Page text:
Two Burmese migrant workers railroaded for the murders of two British backpackers on Koh Tao in 2014 had their death sentenced commuted by royal pardon on Friday.
Zaw Lin and Wai Phyo, now 27, were among the 240,000 recipients of pardons by HM the King published in the Royal Gazette, commuting their death sentences to life in prison for the rape and murder of Hannah Witheridge, 23, and the murder of David Miller, 24.
The two men were convicted and sentenced over Christmas in 2015, a ruling upheld by the Appeal Court in 2017 and Supreme Court in August 2019.
The wildly controversial convictions were widely seen as frame jobs, with courts blindly dismissing gaping holes in prosecutors cases and flawed evidence. Both men claimed they were tortured to give confessions, large chunks of the defense case were thrown out, that the state never considered other suspects and that vital DNA evidence was lost.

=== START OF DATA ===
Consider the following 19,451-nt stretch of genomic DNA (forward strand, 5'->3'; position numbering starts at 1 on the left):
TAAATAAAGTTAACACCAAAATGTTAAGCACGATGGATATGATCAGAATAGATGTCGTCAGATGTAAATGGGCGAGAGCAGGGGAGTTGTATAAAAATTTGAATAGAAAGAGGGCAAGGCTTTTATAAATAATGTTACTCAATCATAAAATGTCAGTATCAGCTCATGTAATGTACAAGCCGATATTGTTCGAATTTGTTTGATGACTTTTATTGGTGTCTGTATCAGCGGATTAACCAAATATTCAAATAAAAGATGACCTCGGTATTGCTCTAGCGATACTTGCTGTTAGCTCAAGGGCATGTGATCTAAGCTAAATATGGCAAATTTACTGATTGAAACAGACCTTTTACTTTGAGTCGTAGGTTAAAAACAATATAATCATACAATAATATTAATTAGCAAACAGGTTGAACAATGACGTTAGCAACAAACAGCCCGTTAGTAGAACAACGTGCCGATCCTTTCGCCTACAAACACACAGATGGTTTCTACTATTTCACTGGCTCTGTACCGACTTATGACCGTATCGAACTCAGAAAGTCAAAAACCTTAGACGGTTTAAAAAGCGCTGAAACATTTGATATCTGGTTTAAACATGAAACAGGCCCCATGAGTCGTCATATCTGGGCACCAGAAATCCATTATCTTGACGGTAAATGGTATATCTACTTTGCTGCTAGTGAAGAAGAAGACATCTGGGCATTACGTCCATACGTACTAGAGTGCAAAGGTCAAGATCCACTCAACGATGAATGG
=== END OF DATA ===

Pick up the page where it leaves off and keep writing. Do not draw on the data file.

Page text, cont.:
The pair’s legal team has, since losing their final apppel last year, sought to obtain the King’s mercy.
“In the appeal letter, we requested that the death sentence be commuted, as the two are young and supporting their widowed mothers,” lawyer U Aung Myo Thant, a legal adviser to the Myanmar Embassy in Thailand, said at the time.
Lead attorney Nakhon Chompuchat said Friday that the pair will not be set free now, but could have their sentences further reduced due to good behavior.
The bodies of Witheridge and Miller were found on Koh Tao’s Sai Ree Beach in September 2014. The two men had been playing music nearby and Witheridge’s phone was found in one of the defendants’ room. Little other evidence connected the pair to the murder other than DNA fragments found on Witheridge’s body that defense attorneys argued were planted.